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Bastard child of singleton ?

 
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I came across code of this ilk:


And somewhere in the rest of the code (outside of the main thread! This is a GUI program), it would do this:

Is this a variant of the singleton pattern ? I find it a bit difficult to follow.
 
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Yes, it is a Singleton variant - and yes, it's a little bit strange, and not what I'd do.
 
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Originally posted by Pho Tek:
// the main thread then creates a FooImpl instance and stores in inside a



I would be interested to see how it does this. The code as presented will always return null for Foo.getInstance() and FooImpl.getInstance() ;


Originally posted by Pho Tek:
Is this a variant of the singleton pattern ? I find it a bit difficult to follow.



It would appear to an attempt to make an abstract singleton to use as base class.
 
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Something somewhere must do new FooImpl() which would have to do a super() to get that static variable loaded. But I see nothing to prevent something from doing new FooImpl() every five seconds all day long.
[ June 02, 2006: Message edited by: Stan James ]
 
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How can this be called Singleton or variant.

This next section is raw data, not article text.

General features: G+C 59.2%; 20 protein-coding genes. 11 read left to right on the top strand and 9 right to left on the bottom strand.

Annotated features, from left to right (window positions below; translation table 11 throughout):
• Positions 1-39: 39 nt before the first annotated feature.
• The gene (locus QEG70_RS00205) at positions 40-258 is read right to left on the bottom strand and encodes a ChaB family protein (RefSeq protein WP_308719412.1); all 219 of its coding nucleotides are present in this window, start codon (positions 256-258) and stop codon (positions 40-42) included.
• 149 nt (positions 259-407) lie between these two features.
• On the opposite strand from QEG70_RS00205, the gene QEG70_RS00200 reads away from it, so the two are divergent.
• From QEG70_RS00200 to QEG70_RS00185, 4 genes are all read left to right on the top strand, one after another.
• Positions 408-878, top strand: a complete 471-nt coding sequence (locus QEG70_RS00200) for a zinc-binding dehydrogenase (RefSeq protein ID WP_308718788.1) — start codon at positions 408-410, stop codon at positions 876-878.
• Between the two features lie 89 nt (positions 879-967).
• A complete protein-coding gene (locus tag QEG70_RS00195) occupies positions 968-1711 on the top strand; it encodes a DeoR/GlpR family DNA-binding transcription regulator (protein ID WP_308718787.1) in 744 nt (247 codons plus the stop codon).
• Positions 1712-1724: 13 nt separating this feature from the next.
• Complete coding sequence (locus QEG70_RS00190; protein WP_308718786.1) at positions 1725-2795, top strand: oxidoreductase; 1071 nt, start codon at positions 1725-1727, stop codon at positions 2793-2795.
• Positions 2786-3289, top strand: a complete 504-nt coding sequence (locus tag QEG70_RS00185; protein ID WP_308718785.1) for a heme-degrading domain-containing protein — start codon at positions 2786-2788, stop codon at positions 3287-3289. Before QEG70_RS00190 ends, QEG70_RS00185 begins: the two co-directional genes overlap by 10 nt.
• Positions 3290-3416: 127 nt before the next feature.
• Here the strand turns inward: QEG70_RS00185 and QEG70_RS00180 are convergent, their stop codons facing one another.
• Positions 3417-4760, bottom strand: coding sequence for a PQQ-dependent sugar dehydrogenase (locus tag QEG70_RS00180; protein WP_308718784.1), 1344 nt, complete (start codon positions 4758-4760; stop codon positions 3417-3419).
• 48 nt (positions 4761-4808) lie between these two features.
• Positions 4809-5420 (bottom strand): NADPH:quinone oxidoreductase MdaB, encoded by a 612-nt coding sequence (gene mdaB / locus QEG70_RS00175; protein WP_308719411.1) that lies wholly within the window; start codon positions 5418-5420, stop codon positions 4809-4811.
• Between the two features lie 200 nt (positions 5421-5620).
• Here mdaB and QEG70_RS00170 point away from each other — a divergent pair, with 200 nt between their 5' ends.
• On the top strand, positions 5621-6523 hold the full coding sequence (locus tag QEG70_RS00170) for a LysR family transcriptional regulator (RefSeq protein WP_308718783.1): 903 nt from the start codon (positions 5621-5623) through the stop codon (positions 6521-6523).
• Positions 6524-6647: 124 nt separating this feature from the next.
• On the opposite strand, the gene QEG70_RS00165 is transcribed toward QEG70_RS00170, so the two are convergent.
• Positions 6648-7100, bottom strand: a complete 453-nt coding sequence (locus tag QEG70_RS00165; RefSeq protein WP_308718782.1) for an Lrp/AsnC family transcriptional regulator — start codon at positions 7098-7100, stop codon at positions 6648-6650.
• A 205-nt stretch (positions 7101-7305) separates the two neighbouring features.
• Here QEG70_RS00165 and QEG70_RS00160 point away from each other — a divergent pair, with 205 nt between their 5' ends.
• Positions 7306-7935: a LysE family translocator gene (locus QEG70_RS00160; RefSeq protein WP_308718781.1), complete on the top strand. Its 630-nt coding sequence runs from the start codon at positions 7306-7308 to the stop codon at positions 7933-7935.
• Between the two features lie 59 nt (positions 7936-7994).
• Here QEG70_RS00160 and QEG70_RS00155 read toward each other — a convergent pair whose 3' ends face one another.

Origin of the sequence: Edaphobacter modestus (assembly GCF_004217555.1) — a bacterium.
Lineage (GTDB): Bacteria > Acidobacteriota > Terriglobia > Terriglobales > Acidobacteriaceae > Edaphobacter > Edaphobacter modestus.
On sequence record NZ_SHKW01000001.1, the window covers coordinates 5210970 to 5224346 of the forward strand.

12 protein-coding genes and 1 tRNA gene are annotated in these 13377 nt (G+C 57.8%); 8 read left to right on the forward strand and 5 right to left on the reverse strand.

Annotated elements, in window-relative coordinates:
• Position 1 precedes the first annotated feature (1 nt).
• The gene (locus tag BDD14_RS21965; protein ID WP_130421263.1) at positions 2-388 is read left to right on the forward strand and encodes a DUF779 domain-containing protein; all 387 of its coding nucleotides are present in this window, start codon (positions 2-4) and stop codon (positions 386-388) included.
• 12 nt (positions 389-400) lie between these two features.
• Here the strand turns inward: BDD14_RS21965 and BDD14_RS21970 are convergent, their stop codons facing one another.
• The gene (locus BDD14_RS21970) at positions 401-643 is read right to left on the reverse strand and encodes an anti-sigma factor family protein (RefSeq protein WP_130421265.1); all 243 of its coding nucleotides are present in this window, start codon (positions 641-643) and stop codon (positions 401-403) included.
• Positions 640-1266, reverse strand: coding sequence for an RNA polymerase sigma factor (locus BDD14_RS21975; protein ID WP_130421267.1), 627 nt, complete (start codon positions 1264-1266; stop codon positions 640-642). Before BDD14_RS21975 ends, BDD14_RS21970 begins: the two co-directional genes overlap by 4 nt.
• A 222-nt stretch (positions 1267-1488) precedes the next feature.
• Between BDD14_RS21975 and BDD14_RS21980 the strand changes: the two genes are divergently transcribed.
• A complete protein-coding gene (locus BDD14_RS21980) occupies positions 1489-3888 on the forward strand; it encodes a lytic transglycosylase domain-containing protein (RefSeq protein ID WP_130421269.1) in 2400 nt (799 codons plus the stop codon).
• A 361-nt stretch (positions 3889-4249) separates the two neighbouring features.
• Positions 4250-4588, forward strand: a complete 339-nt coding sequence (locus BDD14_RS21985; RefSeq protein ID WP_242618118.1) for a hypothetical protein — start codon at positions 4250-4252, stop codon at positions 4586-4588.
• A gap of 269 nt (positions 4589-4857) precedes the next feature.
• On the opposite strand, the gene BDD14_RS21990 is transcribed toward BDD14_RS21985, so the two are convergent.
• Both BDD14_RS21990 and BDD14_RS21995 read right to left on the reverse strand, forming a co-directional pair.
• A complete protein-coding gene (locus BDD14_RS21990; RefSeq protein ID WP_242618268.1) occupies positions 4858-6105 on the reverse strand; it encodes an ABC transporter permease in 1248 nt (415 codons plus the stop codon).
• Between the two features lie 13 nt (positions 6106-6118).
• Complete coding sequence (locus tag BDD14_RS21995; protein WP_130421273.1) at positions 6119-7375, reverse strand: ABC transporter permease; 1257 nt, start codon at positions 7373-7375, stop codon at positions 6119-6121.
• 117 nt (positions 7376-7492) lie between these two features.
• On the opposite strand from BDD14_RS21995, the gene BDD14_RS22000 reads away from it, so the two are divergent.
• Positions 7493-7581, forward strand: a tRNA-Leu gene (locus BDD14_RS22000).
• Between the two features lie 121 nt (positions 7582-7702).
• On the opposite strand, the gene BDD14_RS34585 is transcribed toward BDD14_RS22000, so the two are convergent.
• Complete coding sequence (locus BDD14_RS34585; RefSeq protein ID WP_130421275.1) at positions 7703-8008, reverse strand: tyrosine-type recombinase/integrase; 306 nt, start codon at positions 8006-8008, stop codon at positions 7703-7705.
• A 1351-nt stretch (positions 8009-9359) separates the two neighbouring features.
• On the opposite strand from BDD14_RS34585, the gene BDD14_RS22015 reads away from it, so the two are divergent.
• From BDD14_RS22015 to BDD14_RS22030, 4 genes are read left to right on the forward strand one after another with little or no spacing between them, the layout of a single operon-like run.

The basic rule for a creating a Singleton class is having private constructor and static getInstance method which creates the instance if it is null.

As Stan said, you could go on creating multiple instances of Foo from FooImpl.

Try this. It will print two different references which means Foo does not implement Singleton pattern.



Pho, as you said in the original post your doSomething() cannot be in FooImpl class. Try uncommenting "Foo.getInstance.doMore()" in my code, it won't compile. Foo does not know about a method defined in its sub-class.
 
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this should make it a singleton as long as getInstance() is used.
[ June 08, 2006: Message edited by: Jack Ryan ]
 
Stan James
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To be really picky ...

The basic rule for a creating a Singleton class is having private constructor and static getInstance method which creates the instance if it is null.



This is the most common implementation in Java, but hardly a rule. If there is a rule, or a way to identify a Singleton in the wild, it's probably to have some mechanism to control creation of instances. There are any number of interesting mechanisms. Per GoF, the rule doesn't even have to specify "exactly one" instance.
[ June 09, 2006: Message edited by: Stan James ]
 
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